Manager: Year One
5 min read

Manager: Year One

Manager: Year One

(This is a blog form of a talk from a recent tech event)

10 years ago; my daughter was born. At the time I was working shifts as a backend/data engineer. So I applied for some jobs and landed one.

I quickly realised that I was way out of my depth.

I recently looked back to see what my own first year as a manager was like, and have noticed 2-3 similar things in all the managers I've helped over the years.

So if I was going to give myself of 10 years ago any advice; here is what it would be.

In my experience, going into management is generally the reaction to a manager leaving your organisation. In the rare cases were management is planned, this is a far smoother transition.

My biggest mistake was not understanding that parts of my role I was now entry-level and had to improve; fast.

What advice would I give myself?

In my first year as a manager, I read so many books.

Reading List
My current backlog πŸ˜ƒ I don’t have a big enough ego to tell you that the following books will change your life. In fact, what I probably want to do with this page is to curate a collection of resources that I personally have found extremely useful… just encase you

Again, another innocent thought was I could still continue to build things at a pace and do the management stuff on the side.

I had to flip my thinking.

COVID has made this so much worse. Engineers all over the world have a filled up LinkedIn mailbox from recruiters promising them that the grass is so much greener at a brand new Crypto Startup πŸ€‘.

As a manager, I took anyone leaving extremely personally; you can't survive doing that. I've likely seen nearly 100 or so people leave my teams over the past 10+ years.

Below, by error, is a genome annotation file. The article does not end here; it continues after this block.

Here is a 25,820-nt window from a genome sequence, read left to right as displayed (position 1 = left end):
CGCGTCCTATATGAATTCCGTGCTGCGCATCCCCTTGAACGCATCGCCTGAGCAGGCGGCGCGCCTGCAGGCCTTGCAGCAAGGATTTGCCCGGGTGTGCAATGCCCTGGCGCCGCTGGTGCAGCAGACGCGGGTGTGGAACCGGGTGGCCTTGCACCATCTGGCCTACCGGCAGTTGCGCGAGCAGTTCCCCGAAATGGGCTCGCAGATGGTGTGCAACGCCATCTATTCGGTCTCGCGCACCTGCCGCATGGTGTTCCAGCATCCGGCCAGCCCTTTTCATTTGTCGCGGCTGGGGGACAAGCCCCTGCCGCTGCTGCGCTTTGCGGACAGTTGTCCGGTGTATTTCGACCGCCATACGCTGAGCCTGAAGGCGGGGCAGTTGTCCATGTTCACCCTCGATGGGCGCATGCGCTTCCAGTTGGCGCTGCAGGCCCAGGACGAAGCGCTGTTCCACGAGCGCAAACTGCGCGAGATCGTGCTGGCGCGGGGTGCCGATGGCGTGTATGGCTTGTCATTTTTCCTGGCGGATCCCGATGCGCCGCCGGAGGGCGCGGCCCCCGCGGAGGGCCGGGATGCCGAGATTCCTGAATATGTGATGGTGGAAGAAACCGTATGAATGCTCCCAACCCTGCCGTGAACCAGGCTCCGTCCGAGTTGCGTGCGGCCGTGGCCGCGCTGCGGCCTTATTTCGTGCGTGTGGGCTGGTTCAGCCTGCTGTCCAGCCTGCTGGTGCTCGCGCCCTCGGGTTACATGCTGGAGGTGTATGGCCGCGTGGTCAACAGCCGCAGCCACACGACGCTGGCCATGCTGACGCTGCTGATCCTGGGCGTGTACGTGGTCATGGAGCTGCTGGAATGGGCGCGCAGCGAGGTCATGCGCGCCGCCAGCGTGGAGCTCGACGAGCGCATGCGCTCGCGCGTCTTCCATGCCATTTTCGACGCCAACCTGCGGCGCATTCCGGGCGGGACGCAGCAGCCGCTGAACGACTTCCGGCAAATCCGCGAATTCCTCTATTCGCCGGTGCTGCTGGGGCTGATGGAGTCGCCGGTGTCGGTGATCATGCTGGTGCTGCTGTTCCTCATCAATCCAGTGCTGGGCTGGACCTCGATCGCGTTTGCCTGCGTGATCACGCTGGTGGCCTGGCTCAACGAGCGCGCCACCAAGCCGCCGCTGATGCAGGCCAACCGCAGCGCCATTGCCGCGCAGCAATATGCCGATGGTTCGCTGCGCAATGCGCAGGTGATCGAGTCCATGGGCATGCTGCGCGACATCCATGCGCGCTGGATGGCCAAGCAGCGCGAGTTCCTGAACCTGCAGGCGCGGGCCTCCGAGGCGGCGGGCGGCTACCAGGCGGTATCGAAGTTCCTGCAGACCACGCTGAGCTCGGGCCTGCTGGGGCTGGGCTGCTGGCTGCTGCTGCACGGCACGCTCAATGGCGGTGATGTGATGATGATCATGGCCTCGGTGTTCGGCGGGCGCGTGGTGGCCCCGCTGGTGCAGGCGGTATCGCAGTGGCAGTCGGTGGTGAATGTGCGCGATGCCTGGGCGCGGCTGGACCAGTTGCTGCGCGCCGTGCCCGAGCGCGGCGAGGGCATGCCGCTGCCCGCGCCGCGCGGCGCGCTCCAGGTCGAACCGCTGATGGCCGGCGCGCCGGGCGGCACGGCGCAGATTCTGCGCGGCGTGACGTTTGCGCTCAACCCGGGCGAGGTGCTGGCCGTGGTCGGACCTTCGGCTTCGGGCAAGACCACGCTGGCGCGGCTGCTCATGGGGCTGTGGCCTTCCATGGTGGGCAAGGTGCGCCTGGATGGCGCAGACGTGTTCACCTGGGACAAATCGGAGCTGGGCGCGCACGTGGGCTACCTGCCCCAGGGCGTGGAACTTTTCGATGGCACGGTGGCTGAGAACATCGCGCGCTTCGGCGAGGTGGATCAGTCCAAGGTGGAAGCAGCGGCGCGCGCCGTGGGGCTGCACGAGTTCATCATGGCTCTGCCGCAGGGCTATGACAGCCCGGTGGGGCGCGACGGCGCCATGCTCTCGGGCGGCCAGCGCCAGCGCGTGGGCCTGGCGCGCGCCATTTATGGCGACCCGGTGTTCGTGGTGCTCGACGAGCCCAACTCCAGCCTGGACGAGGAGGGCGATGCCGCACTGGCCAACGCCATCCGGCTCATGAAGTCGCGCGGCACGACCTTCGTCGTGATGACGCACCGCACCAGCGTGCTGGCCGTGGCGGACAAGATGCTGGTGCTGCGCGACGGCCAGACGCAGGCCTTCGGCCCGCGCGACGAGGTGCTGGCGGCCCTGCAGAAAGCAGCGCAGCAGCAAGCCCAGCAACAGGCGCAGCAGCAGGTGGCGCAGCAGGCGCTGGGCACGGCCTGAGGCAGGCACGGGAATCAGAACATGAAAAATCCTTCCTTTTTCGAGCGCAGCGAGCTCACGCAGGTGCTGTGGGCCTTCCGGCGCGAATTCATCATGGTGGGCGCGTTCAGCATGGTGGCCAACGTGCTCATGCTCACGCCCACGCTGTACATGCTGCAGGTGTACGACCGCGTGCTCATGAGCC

Write your teams down on a bit of paper and understand what you would lose if one of them quit. Repeat this for every single human.

Maybe my empathy increased due to being a new father also, but I sure didn't have the amount of empathy I do now 10 years ago. A really nice framework to better improve your empathy with your direct reports is BICEPS.

<p>Diversity and Inclusion Work, Coaching, and More by Paloma Medina</p>

Oh no. That dreaded phrase; "I'm making myself redundant." My muscle memory reply to that phrase is; "do your team know?"

Those three bullet points to me, sound like a bad manager.

You need to tell your team if you are working on making yourself redundant... or else you're just in one of the other 3 boxes.


I've written about this too.

The Ideal Senior Engineer?
IntroductionThe vast majority of my writing is around the act of leadership and generally how I tend to manage the humans in my organisation. I enjoy writing about being a manager and everything it entails, but I am 100% convinced that you should only start managing humans after you have

"If I was to change one thing about my career so far, I would have stayed a snr eng for longer. I would have built bigger things. I would have solved harder problems in different settings. I would have learned how to be a manager from working under a ton of different ones. I would have broken things on a bigger scale."

I'm not sure if I liked it after my first year... as it was a really hard and lonely first year. I stuck in, however, learned from my mistakes, helped get things moving and ended up working with some really awesome teams.

In my experience, going into management is generally the reaction to a manager leaving your organisation. If it is... realise that this is a brand new job, you likely will do a bad job to start with but it gets better.

When it does get better, make sure you celebrate those wins whether they are big or small; it doesn't really matter.